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Snyder aide files intent to sue over “malicious” Flint prosecution

Steve Carmody
Michigan Radio

One of the chief targets of Michigan Attorney General Dana Nessel’s failed Flint water prosecutions has filed a notice that he intends to sue.

Richard Baird was a senior advisor to then-Governor Rick Snyder and led the state’s response to the Flint water crisis. Baird’s attorney filed a required notice this week with the Michigan Court of Claims that he intends to seek damages of $2.8 million dollars or more for malicious prosecution, abuse of process and intentional infliction of emotional distress. The letter specifically names Nessel and former Chief Deputy Attorney General Fadwa Hammoud as well as the state of Michigan.

The notice says Nessel and Hammoud should not have employed a one-person grand jury – which combines the roles of judge and prosecutor to approve criminal charges.

“In doing so, they denied me due process and other rights guaranteed by the U.S. Constitution,” said Baird’s filing.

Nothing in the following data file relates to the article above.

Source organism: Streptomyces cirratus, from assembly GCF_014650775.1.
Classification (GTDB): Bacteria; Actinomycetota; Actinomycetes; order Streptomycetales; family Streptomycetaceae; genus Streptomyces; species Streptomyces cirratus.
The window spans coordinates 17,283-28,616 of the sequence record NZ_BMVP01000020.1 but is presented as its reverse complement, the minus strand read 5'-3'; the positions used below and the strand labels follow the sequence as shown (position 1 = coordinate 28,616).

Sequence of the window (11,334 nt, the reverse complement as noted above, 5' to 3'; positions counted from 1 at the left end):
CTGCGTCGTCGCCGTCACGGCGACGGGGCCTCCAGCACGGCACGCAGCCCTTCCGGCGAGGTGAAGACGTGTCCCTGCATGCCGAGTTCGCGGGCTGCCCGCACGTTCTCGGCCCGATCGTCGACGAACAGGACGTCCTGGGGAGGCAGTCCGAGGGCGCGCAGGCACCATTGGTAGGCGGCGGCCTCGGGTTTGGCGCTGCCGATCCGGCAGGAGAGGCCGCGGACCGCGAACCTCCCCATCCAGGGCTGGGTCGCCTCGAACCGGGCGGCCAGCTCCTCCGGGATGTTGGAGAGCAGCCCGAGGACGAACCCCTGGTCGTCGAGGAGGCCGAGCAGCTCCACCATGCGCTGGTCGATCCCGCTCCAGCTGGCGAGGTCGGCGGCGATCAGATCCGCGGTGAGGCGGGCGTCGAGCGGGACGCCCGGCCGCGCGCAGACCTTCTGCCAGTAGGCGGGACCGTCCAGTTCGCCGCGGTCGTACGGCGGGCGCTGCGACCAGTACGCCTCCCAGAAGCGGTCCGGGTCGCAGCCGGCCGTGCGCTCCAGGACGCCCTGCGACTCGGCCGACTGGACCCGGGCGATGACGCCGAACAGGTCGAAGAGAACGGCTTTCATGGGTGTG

The charges against Baird and other defendants were all dismissed in June of 2022 after the Michigan Supreme Court struck down the use of the single-person grand jury to issue the indictments.

The notice of intent to sue was filed with the Michigan Court of Claims last month. The notice is a requirement to alert the target of the intended legal action and also serves as an invitation to negotiate a settlement.

The attorney general’s office declined to comment.

“As a general rule, the Department does not comment on notices of intent to sue,” said Nessel Press Secretary Danny Wimmer in an email to Michigan Public Radio.

Rick Pluta is Senior Capitol Correspondent for the Michigan Public Radio Network. He has been covering Michigan’s Capitol, government, and politics since 1987.
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